The bike track did run through the golf course, location of more Olympic excitement.   We had no lawn around the house – just dirt.   And so on the east side of the house there was a golf course that Jim and Dave built.   The holes were dug and a tin can inserted and then the grounds crew carefully replaced dirt around the can – a perfect golf hole.   The holes were not of uniform size – one was a giant peach can, another a little soup can.   The golf balls were plastic Wiffle ball-like golf ball size balls.  Our clubs were parts off an old potato digger.   Great course, great equipment – hours and hours of fun.   My brothers used to play golf late into the night – they would bring a car around and turn on its headlights so they could keep playing long after sunset.   So, of course, Olympic Golf was one of our events.   Even though the area that was the golf course is all different now, I could take you to the location of each of the nine holes.   (For an 18 hole course, one played the holes in reverse.)   There was the hole by the red ant hill, the one by the basketball goal (the golf course doubled as a basketball court and barrel rolling arena), one that was in the mowed weeds with the rough of tall weeds all around it – it was just a little ways in front of the original front porch steps that had been replaced long ago but remained in a ravine just beyond the hole.  There was the hole near the septic tank and another right up against the sunporch.   The final hole was near the yellow rose bushes.   I’d love to play that course again.  Greater than Pebble Beach in my estimation.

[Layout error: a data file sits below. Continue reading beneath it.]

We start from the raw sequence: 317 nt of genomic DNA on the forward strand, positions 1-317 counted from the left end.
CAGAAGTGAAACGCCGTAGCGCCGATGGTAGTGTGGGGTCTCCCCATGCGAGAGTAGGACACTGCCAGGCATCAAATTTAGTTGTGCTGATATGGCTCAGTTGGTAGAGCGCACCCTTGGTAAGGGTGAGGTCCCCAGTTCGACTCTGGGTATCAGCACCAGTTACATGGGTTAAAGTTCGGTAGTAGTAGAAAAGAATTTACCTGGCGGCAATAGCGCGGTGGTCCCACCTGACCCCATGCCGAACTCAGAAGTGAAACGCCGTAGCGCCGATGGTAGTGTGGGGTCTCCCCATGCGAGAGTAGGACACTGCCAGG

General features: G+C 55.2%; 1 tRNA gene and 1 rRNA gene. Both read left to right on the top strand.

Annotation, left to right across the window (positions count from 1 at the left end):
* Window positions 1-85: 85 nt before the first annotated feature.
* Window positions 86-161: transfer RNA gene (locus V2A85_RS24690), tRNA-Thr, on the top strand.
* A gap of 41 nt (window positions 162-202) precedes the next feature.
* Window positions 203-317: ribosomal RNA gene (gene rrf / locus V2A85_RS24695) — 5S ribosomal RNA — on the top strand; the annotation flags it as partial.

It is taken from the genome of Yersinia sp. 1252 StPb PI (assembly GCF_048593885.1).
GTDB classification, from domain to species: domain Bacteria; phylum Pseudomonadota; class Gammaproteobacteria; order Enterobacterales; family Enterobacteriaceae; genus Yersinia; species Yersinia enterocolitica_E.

Well, that’s how we had our fun one summer.  There were no terrorists threats, we were all housed comfortably after the day’s events, we were self-judged and I don’t remember anyone contesting any of the results, there were no injuries, even though there was great danger in Olympic Davenport Walking.  I just wish I could remember that other barrel’s name.


Jezu, ufam Tobie.